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on March 2, 2015
I had no idea how accomplished of an industrialist H.J. Heinz was before I read this book. He operated in the late 1800s and early 1900s. He worked tirelessly to establish a reputation for high quality products, when others didn't bother to invest the effort. This is why he insisted that Heinz products be sold in more expensive, clear glass bottles when competing sauces were sold in cheaper, brown or green glass bottles. He established a brand that individuals could count on for quality when most foodstuffs were sold out of unmarked boxes and barrels. He embraced automation and new technologies when others hesitated to make investments in electrifying factories or automatic bottle-making equipment. He designed factories in clever ways that cut costs, such as using gravity-driven can packing machines. He innovated the packaged food business by embracing solderless canning on a massive scale--allowing products to be canned with greater speed and with less risk of contamination. I even enjoyed reading about the catchy things he did to raise brand awareness, such as driving around in a ketchup-red electric vehicle with the Heinz logo on it when few vehicles existed and erecting large, Heinz signs at prominent hot spots such as the Atlantic City shore.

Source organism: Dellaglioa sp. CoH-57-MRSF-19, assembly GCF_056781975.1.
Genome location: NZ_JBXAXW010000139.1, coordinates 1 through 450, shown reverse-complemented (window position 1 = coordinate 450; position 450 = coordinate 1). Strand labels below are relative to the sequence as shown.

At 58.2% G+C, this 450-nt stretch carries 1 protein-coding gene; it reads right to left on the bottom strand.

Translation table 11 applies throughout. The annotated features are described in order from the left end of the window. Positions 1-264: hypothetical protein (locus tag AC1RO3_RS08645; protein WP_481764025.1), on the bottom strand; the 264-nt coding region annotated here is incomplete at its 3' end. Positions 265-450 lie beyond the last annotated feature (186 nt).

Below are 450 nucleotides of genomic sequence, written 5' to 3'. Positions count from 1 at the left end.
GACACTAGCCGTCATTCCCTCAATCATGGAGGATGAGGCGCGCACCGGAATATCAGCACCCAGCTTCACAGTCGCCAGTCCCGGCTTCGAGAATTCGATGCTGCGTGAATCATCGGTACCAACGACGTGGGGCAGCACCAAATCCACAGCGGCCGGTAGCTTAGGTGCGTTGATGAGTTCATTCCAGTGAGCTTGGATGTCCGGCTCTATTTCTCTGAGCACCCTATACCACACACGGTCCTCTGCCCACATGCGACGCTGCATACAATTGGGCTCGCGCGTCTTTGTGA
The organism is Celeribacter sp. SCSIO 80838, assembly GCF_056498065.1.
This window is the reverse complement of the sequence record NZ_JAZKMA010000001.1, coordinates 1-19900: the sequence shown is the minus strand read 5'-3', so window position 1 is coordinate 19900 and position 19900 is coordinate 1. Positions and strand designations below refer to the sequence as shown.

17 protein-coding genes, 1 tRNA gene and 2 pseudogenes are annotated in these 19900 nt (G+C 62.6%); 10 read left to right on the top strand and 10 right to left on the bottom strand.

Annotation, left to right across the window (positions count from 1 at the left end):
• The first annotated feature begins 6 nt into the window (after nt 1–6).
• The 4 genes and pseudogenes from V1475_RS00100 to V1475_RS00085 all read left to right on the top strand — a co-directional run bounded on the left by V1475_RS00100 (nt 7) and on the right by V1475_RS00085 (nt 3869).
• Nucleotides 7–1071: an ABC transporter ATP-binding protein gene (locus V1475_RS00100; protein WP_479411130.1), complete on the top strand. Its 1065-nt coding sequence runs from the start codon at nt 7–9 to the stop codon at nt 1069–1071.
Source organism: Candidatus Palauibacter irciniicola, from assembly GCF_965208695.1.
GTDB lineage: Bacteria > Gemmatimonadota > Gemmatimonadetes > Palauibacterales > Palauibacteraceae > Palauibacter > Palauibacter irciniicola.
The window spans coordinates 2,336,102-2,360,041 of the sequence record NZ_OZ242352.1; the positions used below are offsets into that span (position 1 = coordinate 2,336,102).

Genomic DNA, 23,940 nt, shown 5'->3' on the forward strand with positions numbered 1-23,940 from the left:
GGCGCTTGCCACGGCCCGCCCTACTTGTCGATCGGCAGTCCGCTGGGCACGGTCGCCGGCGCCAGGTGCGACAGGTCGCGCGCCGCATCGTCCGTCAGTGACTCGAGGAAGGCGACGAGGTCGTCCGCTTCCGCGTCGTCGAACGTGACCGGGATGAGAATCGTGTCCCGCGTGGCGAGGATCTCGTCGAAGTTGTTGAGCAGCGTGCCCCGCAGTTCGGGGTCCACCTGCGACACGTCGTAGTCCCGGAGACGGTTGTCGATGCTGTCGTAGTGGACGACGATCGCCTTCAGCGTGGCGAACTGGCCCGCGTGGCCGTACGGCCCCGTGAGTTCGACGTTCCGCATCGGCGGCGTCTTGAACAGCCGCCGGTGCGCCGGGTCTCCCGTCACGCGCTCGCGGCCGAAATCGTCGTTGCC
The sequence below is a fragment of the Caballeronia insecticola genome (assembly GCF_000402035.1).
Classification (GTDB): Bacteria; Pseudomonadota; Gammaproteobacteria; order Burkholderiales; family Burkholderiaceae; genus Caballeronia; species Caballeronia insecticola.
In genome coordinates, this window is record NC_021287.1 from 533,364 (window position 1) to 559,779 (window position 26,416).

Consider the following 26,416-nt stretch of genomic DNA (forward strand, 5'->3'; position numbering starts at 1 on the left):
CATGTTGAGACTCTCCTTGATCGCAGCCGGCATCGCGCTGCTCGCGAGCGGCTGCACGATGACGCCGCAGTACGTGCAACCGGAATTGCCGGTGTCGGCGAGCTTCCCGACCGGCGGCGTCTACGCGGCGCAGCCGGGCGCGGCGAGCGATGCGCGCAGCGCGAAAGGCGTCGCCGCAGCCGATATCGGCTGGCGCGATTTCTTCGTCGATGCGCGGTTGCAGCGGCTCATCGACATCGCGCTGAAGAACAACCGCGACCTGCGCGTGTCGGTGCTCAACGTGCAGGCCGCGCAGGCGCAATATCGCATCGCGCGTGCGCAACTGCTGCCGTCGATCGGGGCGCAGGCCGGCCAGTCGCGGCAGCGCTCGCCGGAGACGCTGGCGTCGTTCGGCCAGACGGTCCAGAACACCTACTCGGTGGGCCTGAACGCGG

Overall, this book is a very informative biography of an incredible person who is so rarely profiled. The author also has a background in operations management and manufacturing, so he went into a level of detail that I crave that most books often don't go into. But he kept it around 300 pages so the detail is never too overwhelming. And he repeats himself often. This helps when the level of detail was previously overwhelming, but sometimes it is a tad annoying.
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on January 4, 2012